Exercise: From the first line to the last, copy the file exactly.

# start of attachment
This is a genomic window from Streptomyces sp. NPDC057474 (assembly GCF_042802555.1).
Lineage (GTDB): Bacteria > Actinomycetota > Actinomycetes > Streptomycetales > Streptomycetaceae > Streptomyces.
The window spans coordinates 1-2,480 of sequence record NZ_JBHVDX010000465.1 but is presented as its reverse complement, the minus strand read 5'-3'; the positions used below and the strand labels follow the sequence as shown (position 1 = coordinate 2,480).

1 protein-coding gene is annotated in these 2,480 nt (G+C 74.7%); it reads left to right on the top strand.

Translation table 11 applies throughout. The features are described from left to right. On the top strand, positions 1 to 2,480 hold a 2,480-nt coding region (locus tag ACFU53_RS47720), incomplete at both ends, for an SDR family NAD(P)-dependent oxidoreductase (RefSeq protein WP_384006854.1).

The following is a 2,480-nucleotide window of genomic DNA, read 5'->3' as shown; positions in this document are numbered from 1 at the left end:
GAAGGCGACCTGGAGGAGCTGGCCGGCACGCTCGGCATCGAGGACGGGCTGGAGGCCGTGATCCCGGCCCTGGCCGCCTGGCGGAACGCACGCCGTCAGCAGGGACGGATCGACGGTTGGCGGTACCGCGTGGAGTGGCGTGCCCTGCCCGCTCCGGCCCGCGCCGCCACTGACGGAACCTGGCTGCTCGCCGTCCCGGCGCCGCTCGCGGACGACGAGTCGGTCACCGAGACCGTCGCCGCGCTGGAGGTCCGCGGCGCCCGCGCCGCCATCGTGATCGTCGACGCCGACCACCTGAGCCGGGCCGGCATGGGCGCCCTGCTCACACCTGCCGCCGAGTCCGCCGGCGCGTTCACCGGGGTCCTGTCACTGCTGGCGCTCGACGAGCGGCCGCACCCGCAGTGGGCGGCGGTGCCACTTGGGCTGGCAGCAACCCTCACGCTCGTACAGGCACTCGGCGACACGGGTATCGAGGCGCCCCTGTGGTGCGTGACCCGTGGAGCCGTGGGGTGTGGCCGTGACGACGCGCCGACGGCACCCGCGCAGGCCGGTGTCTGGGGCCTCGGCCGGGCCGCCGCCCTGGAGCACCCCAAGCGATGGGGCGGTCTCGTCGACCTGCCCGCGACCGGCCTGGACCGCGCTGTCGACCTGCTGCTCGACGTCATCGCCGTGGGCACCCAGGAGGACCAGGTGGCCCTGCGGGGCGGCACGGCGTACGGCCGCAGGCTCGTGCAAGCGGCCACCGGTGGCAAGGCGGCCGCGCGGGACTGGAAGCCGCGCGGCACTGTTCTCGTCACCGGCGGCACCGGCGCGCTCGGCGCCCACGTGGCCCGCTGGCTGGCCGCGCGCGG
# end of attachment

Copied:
This is a genomic window from Streptomyces sp. NPDC057474 (assembly GCF_042802555.1).
Lineage (GTDB): Bacteria > Actinomycetota > Actinomycetes > Streptomycetales > Streptomycetaceae > Streptomyces.
The window spans coordinates 1-2,480 of sequence record NZ_JBHVDX010000465.1 but is presented as its reverse complement, the minus strand read 5'-3'; the positions used below and the strand labels follow the sequence as shown (position 1 = coordinate 2,480).

1 protein-coding gene is annotated in these 2,480 nt (G+C 74.7%); it reads left to right on the top strand.

Translation table 11 applies throughout. The features are described from left to right. On the top strand, positions 1 to 2,480 hold a 2,480-nt coding region (locus tag ACFU53_RS47720), incomplete at both ends, for an SDR family NAD(P)-dependent oxidoreductase (RefSeq protein WP_384006854.1).

The following is a 2,480-nucleotide window of genomic DNA, read 5'->3' as shown; positions in this document are numbered from 1 at the left end:
GAAGGCGACCTGGAGGAGCTGGCCGGCACGCTCGGCATCGAGGACGGGCTGGAGGCCGTGATCCCGGCCCTGGCCGCCTGGCGGAACGCACGCCGTCAGCAGGGACGGATCGACGGTTGGCGGTACCGCGTGGAGTGGCGTGCCCTGCCCGCTCCGGCCCGCGCCGCCACTGACGGAACCTGGCTGCTCGCCGTCCCGGCGCCGCTCGCGGACGACGAGTCGGTCACCGAGACCGTCGCCGCGCTGGAGGTCCGCGGCGCCCGCGCCGCCATCGTGATCGTCGACGCCGACCACCTGAGCCGGGCCGGCATGGGCGCCCTGCTCACACCTGCCGCCGAGTCCGCCGGCGCGTTCACCGGGGTCCTGTCACTGCTGGCGCTCGACGAGCGGCCGCACCCGCAGTGGGCGGCGGTGCCACTTGGGCTGGCAGCAACCCTCACGCTCGTACAGGCACTCGGCGACACGGGTATCGAGGCGCCCCTGTGGTGCGTGACCCGTGGAGCCGTGGGGTGTGGCCGTGACGACGCGCCGACGGCACCCGCGCAGGCCGGTGTCTGGGGCCTCGGCCGGGCCGCCGCCCTGGAGCACCCCAAGCGATGGGGCGGTCTCGTCGACCTGCCCGCGACCGGCCTGGACCGCGCTGTCGACCTGCTGCTCGACGTCATCGCCGTGGGCACCCAGGAGGACCAGGTGGCCCTGCGGGGCGGCACGGCGTACGGCCGCAGGCTCGTGCAAGCGGCCACCGGTGGCAAGGCGGCCGCGCGGGACTGGAAGCCGCGCGGCACTGTTCTCGTCACCGGCGGCACCGGCGCGCTCGGCGCCCACGTGGCCCGCTGGCTGGCCGCGCGCGG